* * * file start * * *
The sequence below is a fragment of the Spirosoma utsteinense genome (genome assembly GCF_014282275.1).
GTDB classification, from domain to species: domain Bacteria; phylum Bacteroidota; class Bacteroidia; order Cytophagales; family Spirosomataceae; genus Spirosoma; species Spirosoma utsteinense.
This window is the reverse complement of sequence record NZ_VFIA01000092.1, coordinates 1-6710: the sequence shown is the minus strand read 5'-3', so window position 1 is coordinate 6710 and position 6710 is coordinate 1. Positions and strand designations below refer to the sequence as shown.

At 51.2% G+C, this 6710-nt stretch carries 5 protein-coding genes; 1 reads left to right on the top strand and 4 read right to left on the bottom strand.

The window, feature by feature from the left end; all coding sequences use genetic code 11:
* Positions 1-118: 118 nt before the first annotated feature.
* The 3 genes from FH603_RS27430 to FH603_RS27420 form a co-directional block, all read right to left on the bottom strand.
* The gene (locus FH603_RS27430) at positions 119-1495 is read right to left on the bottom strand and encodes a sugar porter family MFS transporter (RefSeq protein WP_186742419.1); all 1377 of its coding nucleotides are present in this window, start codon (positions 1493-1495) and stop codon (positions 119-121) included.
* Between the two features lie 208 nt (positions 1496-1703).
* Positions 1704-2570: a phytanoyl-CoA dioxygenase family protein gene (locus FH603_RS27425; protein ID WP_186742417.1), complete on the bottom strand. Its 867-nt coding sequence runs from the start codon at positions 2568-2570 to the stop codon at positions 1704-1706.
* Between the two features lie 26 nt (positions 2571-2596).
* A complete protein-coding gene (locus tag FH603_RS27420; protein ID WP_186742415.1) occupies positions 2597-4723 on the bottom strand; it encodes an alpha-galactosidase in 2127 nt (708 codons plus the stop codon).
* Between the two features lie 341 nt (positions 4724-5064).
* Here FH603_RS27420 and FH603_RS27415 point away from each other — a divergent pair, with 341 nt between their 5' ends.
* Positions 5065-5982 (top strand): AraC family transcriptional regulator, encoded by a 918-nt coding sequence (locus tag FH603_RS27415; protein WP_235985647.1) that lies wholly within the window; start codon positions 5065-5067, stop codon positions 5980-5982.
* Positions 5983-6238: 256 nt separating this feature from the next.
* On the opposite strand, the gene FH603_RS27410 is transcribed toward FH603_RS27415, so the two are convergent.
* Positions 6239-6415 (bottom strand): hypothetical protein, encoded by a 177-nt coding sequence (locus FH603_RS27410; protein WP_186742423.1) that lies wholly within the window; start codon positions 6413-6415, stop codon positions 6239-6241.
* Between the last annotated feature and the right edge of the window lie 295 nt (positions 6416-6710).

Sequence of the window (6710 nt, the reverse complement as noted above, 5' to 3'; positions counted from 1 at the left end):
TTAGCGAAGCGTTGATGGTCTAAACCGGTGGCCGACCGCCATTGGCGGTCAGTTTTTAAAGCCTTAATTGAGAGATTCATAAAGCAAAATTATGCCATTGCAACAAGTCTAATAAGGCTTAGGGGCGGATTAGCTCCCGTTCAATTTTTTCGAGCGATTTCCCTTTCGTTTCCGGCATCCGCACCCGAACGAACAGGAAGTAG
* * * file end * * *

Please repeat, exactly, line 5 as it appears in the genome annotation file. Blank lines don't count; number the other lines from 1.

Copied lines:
The window, feature by feature from the left end; all coding sequences use genetic code 11: